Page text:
Tekken Tag Tournament

Tekken Tag Tournament uses combat mechanics from Tekken 3, but as its name suggests, it also incorporates tag team mechanics, making the experience familiar and fresh for fans of the series. Tagging could be use to recover the lost health of the recovering fighter and to perform combos and special throws. The result was a deeply rewarding fighting game that felt more accessible than its peers (mainly, the Capcom vs series.)

The King of Fighters XI

Although most of the fighting games from the PS2 era advanced to 3D graphics, The King of Fighters XI stayed true to its roots. But the fact that this game is two-dimensional doesn’t make it simpler. Quite the contrary actually, since its gameplay is remarkably complex and convoluted. For instance, some of the gameplay innovations came in the form of Quick Shift, Saving Shift, the Skill Bar and Dream Cancels. Explaining all those gameplay innovations would certainly take a long time, but let me tell that if you’re into hard-to-master fighting games, you should give The King of Fighters XI a chance.

DOA2: Hardcore

Although it originally debuted in the arcades, Dead or Alive 2 received several enhanced editions, including the home console version of the game, Hardcore and Ultimate. Although the definitive version came out for the original Xbox (that would be Dead or Alive Ultimate,) Hardcore is still worth playing. DOA2 borrows heavily from Sega’s Virtua Fighter which means that most of the time you’re fighting, you’re using the following moves: hold, throw and blow. Hardcore also features new characters, stages, costumes, special moves, English voice-overs and a gallery mode.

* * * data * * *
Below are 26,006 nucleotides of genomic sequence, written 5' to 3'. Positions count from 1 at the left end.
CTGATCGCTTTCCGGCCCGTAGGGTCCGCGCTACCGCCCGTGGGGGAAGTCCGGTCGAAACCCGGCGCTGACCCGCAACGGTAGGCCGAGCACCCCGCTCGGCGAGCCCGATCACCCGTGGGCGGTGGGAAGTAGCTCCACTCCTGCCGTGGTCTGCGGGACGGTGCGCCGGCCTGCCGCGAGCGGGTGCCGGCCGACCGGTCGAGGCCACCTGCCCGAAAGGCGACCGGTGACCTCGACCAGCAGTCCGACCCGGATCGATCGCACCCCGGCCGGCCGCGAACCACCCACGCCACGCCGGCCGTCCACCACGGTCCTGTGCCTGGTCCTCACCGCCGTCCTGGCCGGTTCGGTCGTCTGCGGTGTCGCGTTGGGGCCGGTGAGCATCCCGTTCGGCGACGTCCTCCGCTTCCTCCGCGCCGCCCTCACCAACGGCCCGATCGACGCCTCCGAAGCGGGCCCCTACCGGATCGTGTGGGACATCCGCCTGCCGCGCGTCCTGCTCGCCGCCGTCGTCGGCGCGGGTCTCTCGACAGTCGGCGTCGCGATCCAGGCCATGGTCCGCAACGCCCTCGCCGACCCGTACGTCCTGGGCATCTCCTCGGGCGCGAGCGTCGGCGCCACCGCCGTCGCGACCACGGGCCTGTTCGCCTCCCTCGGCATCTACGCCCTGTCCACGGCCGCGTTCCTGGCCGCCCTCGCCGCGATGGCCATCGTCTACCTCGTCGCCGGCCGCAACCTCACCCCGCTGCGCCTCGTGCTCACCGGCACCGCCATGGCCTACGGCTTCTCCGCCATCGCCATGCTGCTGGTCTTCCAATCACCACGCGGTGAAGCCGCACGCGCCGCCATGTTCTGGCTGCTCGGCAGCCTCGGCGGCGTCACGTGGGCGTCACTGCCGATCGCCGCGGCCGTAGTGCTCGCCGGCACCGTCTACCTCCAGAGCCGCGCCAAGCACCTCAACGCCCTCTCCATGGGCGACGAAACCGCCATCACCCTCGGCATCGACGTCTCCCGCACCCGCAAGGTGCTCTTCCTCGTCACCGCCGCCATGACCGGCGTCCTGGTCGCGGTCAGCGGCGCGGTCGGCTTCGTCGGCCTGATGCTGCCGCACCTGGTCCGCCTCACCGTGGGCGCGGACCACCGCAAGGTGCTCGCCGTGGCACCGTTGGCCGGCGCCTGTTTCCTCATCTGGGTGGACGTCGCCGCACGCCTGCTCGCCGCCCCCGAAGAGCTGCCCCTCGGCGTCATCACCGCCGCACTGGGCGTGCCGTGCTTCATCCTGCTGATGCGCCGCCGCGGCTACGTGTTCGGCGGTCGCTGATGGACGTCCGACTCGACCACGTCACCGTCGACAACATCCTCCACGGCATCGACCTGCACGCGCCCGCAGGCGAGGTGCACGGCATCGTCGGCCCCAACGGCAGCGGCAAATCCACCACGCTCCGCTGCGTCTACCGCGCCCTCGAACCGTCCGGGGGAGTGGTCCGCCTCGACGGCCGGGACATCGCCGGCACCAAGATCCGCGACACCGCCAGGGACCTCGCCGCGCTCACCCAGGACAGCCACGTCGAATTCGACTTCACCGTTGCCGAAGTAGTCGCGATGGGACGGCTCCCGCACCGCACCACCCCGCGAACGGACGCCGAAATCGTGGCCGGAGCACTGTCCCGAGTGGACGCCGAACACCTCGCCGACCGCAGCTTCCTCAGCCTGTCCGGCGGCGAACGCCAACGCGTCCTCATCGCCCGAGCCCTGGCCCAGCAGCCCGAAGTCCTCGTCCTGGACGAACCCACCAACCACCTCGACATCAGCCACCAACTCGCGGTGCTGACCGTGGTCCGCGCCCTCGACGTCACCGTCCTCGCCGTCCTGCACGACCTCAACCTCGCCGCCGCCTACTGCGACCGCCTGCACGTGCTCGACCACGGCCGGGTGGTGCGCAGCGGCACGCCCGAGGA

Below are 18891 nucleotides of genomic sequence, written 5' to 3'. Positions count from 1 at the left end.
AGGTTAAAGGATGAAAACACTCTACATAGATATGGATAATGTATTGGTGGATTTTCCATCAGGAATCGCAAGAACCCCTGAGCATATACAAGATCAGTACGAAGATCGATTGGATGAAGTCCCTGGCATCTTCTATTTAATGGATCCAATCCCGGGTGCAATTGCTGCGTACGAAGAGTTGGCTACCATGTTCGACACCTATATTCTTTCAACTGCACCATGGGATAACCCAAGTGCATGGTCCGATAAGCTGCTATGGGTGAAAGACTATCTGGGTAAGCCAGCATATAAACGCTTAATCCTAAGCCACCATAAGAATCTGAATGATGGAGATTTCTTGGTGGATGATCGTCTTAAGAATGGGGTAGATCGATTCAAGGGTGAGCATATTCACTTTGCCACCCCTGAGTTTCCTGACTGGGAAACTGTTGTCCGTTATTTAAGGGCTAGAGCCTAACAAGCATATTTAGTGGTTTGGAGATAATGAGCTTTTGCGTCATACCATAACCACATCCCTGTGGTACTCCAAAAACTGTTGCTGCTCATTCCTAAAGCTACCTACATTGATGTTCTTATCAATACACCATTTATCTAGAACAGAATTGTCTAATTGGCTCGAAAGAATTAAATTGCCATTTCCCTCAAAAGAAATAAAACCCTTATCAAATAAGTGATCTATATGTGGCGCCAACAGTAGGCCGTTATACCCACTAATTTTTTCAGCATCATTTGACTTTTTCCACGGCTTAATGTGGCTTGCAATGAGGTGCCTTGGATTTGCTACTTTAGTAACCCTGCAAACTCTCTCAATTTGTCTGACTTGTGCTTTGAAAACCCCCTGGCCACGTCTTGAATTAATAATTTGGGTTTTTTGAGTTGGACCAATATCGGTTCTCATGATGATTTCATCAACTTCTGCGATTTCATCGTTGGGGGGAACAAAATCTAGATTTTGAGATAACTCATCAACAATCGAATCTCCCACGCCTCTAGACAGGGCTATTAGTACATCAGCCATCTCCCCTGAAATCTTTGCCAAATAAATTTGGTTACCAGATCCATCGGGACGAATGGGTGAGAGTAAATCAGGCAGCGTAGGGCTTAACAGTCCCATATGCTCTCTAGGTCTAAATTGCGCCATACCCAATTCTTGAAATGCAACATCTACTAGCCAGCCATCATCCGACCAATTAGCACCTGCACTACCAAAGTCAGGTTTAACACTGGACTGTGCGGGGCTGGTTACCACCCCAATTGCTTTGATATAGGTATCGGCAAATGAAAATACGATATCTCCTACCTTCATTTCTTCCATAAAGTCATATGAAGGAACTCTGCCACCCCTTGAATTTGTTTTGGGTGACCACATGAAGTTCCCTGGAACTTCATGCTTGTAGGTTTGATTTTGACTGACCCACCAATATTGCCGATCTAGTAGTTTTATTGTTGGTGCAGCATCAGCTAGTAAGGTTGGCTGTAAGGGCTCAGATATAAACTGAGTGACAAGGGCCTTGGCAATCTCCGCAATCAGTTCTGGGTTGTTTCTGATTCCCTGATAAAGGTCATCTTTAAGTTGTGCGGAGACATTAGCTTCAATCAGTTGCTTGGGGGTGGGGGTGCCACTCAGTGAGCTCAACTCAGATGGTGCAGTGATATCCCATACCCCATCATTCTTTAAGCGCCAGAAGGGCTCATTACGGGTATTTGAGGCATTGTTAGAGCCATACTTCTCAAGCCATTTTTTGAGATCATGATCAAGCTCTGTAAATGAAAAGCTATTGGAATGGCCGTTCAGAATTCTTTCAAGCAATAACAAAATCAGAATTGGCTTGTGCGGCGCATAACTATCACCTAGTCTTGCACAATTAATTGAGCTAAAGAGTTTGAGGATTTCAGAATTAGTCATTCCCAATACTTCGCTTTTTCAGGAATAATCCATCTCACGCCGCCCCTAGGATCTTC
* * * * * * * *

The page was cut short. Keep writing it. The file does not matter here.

Tekken 5

Tekken 5 introduced several changes which weren’t well received by fans of the series and the fighting game community. One of the best things about Tekken 5 is that it removes those changes and introduces a faster gameplay similar to that of the original trilogy. Tekken 5 has fluid gameplay, improved graphics, the Crush System (which makes certain characters invulnerable while they attack,) minigames, new characters, customizable features and more.

Virtua Fighter 4: Evolution

Virtua Fighter 4 is remembered as the most user-friendly game in the series, as well as for introducing some changes that made the game deeper. In simpler terms, you could easily pick and start playing this game, but if you keep playing, you’ll find layers upon layers of new mechanics and systems. Evolution is an updated version of Virtua Fighter 4 and the game introduced new characters, improved graphics, new modes and several improvements to the Quest Mode, so this is the one to play.

Marvel vs. Capcom 2: New Age of Heroes